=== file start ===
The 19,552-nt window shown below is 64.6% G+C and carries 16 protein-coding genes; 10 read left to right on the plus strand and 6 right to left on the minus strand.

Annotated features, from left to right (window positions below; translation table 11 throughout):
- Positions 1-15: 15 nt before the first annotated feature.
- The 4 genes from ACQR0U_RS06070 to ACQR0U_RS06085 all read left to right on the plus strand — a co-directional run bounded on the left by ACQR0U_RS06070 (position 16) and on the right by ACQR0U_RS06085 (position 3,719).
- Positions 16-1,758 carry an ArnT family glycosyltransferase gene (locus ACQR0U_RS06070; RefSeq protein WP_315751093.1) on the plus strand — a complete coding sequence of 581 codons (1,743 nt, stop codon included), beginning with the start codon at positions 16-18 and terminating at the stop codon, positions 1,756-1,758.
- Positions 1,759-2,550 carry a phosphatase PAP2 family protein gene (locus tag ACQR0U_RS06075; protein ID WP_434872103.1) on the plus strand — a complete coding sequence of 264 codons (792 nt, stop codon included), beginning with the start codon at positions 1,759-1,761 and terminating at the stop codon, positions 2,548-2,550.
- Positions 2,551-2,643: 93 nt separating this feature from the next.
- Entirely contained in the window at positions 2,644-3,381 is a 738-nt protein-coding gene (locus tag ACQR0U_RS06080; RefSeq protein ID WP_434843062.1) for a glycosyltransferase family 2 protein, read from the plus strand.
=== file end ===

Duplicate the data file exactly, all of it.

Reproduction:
The 19,552-nt window shown below is 64.6% G+C and carries 16 protein-coding genes; 10 read left to right on the plus strand and 6 right to left on the minus strand.

Annotated features, from left to right (window positions below; translation table 11 throughout):
- Positions 1-15: 15 nt before the first annotated feature.
- The 4 genes from ACQR0U_RS06070 to ACQR0U_RS06085 all read left to right on the plus strand — a co-directional run bounded on the left by ACQR0U_RS06070 (position 16) and on the right by ACQR0U_RS06085 (position 3,719).
- Positions 16-1,758 carry an ArnT family glycosyltransferase gene (locus ACQR0U_RS06070; RefSeq protein WP_315751093.1) on the plus strand — a complete coding sequence of 581 codons (1,743 nt, stop codon included), beginning with the start codon at positions 16-18 and terminating at the stop codon, positions 1,756-1,758.
- Positions 1,759-2,550 carry a phosphatase PAP2 family protein gene (locus tag ACQR0U_RS06075; protein ID WP_434872103.1) on the plus strand — a complete coding sequence of 264 codons (792 nt, stop codon included), beginning with the start codon at positions 1,759-1,761 and terminating at the stop codon, positions 2,548-2,550.
- Positions 2,551-2,643: 93 nt separating this feature from the next.
- Entirely contained in the window at positions 2,644-3,381 is a 738-nt protein-coding gene (locus tag ACQR0U_RS06080; RefSeq protein ID WP_434843062.1) for a glycosyltransferase family 2 protein, read from the plus strand.